Skip to content

Appeals court sends $5-billion Prince Rupert pipeline back to NEB

The National Energy Board erred and must reconsider whether a $5-billion pipeline to ship natural gas from Hudson's Hope to Prince Rupert falls under federal jurisdiction, Canada's Federal Court of Appeal has ruled.
pnw
Artist rendering of the Pacific Northwest LNG project. The project would be feed with natural gas from Northeast B.C. via the $5-billion Prince Rupert Gas Transmission project.

The National Energy Board erred and must reconsider whether a $5-billion pipeline to ship natural gas from Hudson's Hope to Prince Rupert falls under federal jurisdiction, Canada's Federal Court of Appeal has ruled.

In a 25-page decision released July 19, Appellate Justice Donald Rennie ruled the NEB had misapplied the legal test for whether or not a pipeline or “undertaking” falls under federal jurisdiction.

The case dealt with TransCanada Pipeline Limited’s 900-kilometre Prince Rupert Gas Transmission (PRGT) pipeline, which would run from the Hudson's Hope area to the Pacific Northwest LNG facility on Lelu Island near Prince Rupert, where natural gas would be liquefied and shipped to global markets.

While ruling the board had misapplied the jurisdictional test, Justice Rennie underscored he was offering no opinion on whether the pipeline actually falls under federal jurisdiction. That question, he said, must be decided by the board when it reconsiders the matter and correctly applies the test established by Canada’s Supreme Court.

"The Board did not ask itself whether an arguable case for federal jurisdiction had been made out," Rennie wrote in his decision.

The appeal was launched by B.C. resident Michael Sawyer, who received funding support for his case from the SkeenWild Conservation Trust. Sawyer had argued the pipeline needed federal and not provincial approvals to build as its purpose was to export gas. 

Sawyer had sought the NEB—which regulates interprovincial and international pipelines—to hold a hearing to determine the jurisdiction of the project.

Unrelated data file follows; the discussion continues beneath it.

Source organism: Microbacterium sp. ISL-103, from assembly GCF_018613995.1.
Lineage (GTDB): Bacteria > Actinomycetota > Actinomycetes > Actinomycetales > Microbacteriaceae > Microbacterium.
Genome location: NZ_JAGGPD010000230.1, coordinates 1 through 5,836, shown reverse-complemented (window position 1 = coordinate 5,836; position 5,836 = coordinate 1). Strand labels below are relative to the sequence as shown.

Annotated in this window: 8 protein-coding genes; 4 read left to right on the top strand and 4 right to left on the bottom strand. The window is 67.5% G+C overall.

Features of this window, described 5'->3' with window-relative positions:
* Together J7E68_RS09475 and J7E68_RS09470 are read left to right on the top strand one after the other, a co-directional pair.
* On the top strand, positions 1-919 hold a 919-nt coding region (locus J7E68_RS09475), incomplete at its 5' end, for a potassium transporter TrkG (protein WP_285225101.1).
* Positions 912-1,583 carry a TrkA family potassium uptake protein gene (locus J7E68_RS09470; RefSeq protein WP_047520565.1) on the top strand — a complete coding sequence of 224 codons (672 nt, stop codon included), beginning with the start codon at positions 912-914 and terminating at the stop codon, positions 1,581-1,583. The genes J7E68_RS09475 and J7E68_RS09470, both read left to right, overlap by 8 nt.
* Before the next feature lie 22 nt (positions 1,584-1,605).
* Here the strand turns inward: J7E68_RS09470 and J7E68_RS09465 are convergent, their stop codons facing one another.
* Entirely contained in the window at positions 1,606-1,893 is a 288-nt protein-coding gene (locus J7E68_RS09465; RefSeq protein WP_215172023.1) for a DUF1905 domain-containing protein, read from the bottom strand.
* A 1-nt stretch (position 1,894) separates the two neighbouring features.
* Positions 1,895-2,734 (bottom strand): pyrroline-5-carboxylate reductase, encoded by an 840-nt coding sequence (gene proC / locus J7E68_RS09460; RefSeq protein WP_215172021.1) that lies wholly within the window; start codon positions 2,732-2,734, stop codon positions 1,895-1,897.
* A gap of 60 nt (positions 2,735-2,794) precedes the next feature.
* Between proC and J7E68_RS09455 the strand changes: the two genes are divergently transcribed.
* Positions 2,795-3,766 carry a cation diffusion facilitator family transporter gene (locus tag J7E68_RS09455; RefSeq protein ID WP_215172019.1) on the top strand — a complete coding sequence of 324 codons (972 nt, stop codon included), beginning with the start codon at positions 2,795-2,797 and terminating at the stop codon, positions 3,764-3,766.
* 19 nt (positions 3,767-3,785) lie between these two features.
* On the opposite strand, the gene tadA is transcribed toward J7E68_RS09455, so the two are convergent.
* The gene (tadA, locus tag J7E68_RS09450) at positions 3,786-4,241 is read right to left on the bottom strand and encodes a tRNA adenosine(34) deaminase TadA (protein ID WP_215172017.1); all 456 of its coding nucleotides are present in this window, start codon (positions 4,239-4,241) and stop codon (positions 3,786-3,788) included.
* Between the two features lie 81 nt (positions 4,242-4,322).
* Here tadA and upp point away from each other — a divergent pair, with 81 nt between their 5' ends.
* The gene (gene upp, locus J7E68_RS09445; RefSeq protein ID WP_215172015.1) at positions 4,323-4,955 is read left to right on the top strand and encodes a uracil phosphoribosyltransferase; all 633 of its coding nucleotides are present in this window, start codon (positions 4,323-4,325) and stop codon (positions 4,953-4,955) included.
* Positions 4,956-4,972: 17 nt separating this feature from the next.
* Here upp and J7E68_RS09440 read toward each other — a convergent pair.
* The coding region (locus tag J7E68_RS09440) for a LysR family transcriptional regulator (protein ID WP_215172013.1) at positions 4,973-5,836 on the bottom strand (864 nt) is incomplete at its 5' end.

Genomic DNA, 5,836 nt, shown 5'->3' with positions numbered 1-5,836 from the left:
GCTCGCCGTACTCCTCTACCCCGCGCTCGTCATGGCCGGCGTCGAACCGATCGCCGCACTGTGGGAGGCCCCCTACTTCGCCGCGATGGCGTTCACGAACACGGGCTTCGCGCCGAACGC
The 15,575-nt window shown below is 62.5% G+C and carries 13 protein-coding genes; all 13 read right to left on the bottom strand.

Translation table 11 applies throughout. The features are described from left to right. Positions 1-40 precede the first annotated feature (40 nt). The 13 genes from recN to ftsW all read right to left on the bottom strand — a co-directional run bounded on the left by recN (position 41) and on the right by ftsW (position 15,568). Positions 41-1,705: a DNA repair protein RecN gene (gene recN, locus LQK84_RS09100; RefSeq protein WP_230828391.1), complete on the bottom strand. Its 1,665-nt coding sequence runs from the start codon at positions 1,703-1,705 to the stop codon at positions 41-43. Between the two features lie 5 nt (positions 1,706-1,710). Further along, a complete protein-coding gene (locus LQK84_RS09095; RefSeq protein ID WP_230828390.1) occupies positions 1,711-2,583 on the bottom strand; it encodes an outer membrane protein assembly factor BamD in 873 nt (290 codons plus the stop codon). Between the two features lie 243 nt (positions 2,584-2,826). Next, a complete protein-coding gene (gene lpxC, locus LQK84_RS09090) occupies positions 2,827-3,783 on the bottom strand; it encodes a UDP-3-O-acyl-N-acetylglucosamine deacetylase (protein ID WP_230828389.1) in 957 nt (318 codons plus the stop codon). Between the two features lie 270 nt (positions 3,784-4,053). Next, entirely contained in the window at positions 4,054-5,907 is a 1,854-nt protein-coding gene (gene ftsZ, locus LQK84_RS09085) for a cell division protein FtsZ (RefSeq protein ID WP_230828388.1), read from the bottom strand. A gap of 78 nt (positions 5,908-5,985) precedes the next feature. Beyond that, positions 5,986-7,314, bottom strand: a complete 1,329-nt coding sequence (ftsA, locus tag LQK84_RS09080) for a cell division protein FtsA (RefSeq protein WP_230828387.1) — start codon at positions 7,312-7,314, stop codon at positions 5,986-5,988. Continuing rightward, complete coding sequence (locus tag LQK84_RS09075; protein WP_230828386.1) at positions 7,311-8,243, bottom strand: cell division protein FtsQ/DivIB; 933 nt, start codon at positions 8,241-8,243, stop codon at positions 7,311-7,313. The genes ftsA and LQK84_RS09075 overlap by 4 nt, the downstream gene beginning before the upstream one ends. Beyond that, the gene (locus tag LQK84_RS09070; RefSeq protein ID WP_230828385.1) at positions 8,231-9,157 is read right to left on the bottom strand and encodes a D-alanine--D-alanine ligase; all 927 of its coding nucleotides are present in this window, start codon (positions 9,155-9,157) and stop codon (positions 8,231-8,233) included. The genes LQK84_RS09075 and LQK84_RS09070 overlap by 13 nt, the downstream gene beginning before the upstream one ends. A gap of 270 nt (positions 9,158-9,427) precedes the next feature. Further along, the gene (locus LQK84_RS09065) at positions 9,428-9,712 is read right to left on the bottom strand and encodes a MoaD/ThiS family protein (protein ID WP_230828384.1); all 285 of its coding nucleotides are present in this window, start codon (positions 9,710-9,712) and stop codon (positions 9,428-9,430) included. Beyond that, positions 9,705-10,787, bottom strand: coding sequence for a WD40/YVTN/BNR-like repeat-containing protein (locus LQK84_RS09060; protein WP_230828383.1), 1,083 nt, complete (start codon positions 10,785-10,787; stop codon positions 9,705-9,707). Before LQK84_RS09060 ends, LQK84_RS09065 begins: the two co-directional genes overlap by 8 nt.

The NEB dismissed Sawyer's bid for a hearing. The board acknowledged the pipeline would be fed with gas from federally-regulated pipelines, but concluded it wasn't reason enough to bring the provincial pipeline under its jurisdiction.

The NEB must now reconsider whether to hold a hearing on the matter.

“This shows that the NEB was too quick to dismiss a legitimate constitutional argument without a full hearing,” Sawyer said in a statement following the ruling. 

“I’m convinced that PRGT is just one part of a massive natural gas export scheme that is clearly within federal jurisdiction and needs federal approval to proceed.”

TransCanada spokesman Matthew John said the company is reviewing the judgment and considering its options.

"It is notable that this decision is not a determination that federal jurisdiction applies," John said in a statement. 

"Instead, the Court determined that the National Energy Board needs to reconsider their original decision about holding a hearing to determine whether federal jurisdiction applies. Accordingly, the Court remitted the case back to the NEB for reconsideration."

The pipeline received the last of its provincial operating permits in October 2015, part of $6-billion in pipeline infrastructure required for Pacific NorthWest LNG, including extending TransCanada's NOVA Gas Transmission System in Northeast B.C. An estimated 2,500 direct construction jobs would be created during the PRGT's three-year construction period. 

The pipeline's timeline is "tightly aligned" with Pacific NorthWest LNG (PNW), John said. Petronas, the Malaysian state-owned oil and gas company behind the $36-billion PNW project, made a conditional final investment decision in 2015 to build the export terminal and associated infrastructure. Petronas is currently reviewing the project following federal approvals it received last year.

"In order for PRGT to proceed with construction, PRGT will require PNW’s final commitment to move ahead with the project," John said. 

"TransCanada has invested millions of dollars in skills training and education for local and Aboriginal people in B.C. to prepare them for employment in the energy sector and ensure a strong, positive legacy," he added. 

"And over $6.5 million has been invested in community initiatives and programs important to British Columbians."

—with files from the Daily Oil Bulletin

editor@ahnfsj.ca